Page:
THANKSGIVING.

Thanksgiving (which we are celebrating today in the U.S.) has always struck me as a strange word. In the United States it pretty much refers only to the holiday, though I suppose Catholics have masses of thanksgiving, and since the holiday is celebrated only in the U.S. and Canada (where it is the second Monday of October) the name can’t really be translated. If you look it up in a bilingual dictionary it will give something that translates back to “day of giving thanks,” but that doesn’t really work, because the etymological sense of thanksgiving very much takes a back seat to what is for practical senses its meaning: “day when you stuff yourself with turkey, mashed potatoes, gravy, and pumpkin pie and (if you’re so inclined) watch football until your eyeballs bleed.” Sure, newspapers run pieces on What We Are Grateful For, and I’m sure there are people who truly do give thanks for the good things in their life, but it is very far from being (as a foreigner with nothing but dictionary descriptions might think) a pious day when we all sit around counting our blessings.
Also, this story by Craig Wilson discusses Robyn Gioia, a Florida woman who claims that the “REAL First Thanksgiving” was in St. Augustine and the holiday should commemorate “a Spanish explorer who landed here on Sept. 8, 1565, and celebrated a feast of thanksgiving with Timucua Indians” (who “dined on bean soup”). Now, what could this mean? As Robert Makin, a local tour guide, says, “I also don’t think they called it Thanksgiving. You can’t even call it Thanksgiving if it’s not even English. Thanksgiving is an English word.” Surely there were lots of occasions when early settlers sat down with the locals for an amicable dinner; the holiday commemorates a particular such occasion at Plymouth, Massachusetts, in 1621, and I don’t see what sense it makes to try to antedate it.
In any event, happy Thanksgiving to my American readers!
Update. I can now report dinner was superb (we had the turkey butterflied, which cuts way down on the roasting time and gets everything equally cooked), and if anyone wants wine recommendations, I’ve done a lot of experimentation over the years and am very happy with rosé and zin. We had a bottle of each (a 2006 Belleruche Côtes du Rhône from M. Chapoutier, and a 2005 Bogle Old Vine Zinfandel) and finished up with pumpkin pie, cherry pie, and good strong coffee.
Also, Mark Liberman has a good discussion of the word thanksgiving over at the Log (followup here), and I hereby offer my congratulations on his being elected a Fellow of the American Association for the Advancement of Science (see Arnold Zwicky’s post, in which he correctly says that “it’s confusing that the word fellow gets used for two different kinds of academic awards”).

Comments

  1. Just for clarity–our church has regular prayers of thanksgiving during worship services, usually at least a couple of times a month. We are Presbyterians.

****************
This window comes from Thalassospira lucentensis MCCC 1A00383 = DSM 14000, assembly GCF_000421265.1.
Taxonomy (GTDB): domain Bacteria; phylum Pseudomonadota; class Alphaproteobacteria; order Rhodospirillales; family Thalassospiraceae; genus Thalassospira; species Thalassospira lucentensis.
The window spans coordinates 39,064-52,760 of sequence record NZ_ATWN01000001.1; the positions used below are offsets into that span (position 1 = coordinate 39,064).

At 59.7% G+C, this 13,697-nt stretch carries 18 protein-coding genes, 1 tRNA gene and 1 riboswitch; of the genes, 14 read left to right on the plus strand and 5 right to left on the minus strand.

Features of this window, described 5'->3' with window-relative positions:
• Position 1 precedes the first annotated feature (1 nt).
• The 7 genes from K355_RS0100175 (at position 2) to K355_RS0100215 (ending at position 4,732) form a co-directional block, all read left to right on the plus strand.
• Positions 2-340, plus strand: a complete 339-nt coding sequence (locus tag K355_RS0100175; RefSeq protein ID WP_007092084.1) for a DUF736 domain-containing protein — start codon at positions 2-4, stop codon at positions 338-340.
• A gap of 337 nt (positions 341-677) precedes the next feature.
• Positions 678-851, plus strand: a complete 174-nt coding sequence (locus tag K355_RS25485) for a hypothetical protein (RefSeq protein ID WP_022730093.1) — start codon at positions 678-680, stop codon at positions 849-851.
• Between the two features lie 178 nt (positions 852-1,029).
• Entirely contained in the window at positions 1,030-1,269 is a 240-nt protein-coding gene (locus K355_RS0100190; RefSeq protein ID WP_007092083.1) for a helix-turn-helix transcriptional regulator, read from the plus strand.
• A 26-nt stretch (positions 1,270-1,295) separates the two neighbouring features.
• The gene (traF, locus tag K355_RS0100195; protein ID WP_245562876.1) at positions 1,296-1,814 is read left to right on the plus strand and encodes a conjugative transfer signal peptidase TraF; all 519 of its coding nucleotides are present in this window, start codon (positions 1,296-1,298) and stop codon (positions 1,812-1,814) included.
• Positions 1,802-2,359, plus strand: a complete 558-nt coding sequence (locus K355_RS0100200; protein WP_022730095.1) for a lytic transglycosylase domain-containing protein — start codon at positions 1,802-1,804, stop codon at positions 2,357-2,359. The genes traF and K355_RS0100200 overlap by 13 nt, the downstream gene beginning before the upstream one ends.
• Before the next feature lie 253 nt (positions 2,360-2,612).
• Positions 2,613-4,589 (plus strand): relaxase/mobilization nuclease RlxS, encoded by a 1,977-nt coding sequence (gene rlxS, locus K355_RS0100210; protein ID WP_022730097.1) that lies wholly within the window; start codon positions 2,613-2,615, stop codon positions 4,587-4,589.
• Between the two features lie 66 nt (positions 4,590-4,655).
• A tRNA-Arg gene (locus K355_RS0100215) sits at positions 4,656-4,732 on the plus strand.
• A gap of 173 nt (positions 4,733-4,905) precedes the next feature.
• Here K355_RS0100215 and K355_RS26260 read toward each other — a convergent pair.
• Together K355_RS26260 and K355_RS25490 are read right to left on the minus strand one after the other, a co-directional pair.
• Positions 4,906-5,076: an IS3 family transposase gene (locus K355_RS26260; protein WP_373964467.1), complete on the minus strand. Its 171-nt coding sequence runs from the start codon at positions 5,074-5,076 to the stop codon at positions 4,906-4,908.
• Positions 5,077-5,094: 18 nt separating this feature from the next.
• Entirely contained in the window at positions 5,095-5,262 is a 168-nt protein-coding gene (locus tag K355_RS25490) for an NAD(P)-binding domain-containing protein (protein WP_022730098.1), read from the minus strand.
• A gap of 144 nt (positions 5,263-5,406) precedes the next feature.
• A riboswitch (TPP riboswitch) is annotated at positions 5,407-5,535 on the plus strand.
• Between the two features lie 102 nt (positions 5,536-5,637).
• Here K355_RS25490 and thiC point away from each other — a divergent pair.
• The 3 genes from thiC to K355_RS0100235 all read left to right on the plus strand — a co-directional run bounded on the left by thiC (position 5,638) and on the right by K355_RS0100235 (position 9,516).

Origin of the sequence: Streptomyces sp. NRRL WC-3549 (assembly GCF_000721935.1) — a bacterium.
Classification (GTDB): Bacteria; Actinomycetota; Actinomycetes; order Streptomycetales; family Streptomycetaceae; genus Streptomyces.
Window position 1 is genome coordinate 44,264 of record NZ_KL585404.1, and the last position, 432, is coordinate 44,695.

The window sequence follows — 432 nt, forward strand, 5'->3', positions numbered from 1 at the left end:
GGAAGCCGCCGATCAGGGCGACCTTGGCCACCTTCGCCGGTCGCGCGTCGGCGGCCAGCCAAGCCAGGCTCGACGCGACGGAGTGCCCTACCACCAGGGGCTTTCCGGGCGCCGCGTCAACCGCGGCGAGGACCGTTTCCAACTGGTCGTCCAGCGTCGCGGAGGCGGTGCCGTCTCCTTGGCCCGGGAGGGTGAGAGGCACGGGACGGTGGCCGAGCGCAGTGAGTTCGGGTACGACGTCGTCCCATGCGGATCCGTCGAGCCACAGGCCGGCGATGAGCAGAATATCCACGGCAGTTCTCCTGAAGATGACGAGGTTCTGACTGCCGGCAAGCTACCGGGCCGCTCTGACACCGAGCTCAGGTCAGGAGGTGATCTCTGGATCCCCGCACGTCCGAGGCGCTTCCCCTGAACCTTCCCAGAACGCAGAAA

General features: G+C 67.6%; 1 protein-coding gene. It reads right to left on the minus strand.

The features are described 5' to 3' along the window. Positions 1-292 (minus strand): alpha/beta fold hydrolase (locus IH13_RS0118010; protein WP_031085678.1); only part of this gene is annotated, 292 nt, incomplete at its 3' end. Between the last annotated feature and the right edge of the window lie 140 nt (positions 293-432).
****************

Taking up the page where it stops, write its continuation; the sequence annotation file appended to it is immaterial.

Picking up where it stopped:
I think the ‘thanks’ part of the day isn’t so much “a pious day…” as a time set aside to highlight those things that we have instead of complaining (as many are wont to do) about what we don’t have. Among people I know, that seems to be the general idea, anyway.
    And happy turkey to you, too. ;-)

  2. If you look it up in a bilingual dictionary it will give something that translates back to “day of giving thanks,” but that doesn’t really work, …

    It works as much as other feasts in what used to be called Christendom, I think; Christmas and New Years and the Epiphany are distinctly different affairs in the various places where they have the same etymological name.

  3. Not the same. Sure, Christmas is celebrated differently, but it is the same holiday, and I don’t see that Christmas = Navidad is any different than city = ciudad (cities are different in different countries too).

  4. mollymooly says:

    Yeah, “Thanksgiving” is a weird name. If it was British, it would be called “The November Bank Holiday”.

  5. David Marjanović says:

    Côtes du Rhône! There is a French word cote, which is pronounced differently and means lots of different things.

  6. And there is Art Buchwald’s immortal “Jour du Merci Donnant” in which he explains Thanskgiving to French readers of the International Herald Tribune.
    Enjoy it at :
    http://www.washingtonpost.com/wp-dyn/content/article/2006/11/22/AR2006112201825.html
    and Happy Thanksgiving from London

  7. Côtes du Rhône!
    D’oh! Thanks, it’s fixed now. (I lazily copied it from a wine site and was too distracted by holiday activities to notice it looked wrong.)

  8. In Quebec it’s Action de Grâce … but it’s really just another chance for the Quebecoise to leave traffic-delaying highway reconstruction work unattended

  9. The blog of Oxford University Press USA also has a story about “the real first Thanksgiving”: http://blog.oup.com/2007/11/thanksgiving/.
    Apparently, “[t]he first time that anyone associated thanksgiving dinner with the Pilgrims was in 1841″.
    And “[t]he driving force behind making Thanksgiving a national holiday was a New Englander named Sarah Josepha Hale.”

  10. I think your turkey was probably spatchcocked, rather than butterflied, which is a term used for shrimp.

  11. David Marjanović says:

    but it’s really just another chance for the Quebecoise to leave traffic-delaying highway reconstruction work unattended

    Hah. Austrians don’t an excuse for that.

  12. “I think your turkey was probably spatchcocked, rather than butterflied, which is a term used for shrimp.”
    ‘Butterflied’ is also used for a leg of lamb, so it would fit for a turkey as well.

  13. That’s what the butcher called it, and I assume he knows.

Speak Your Mind

*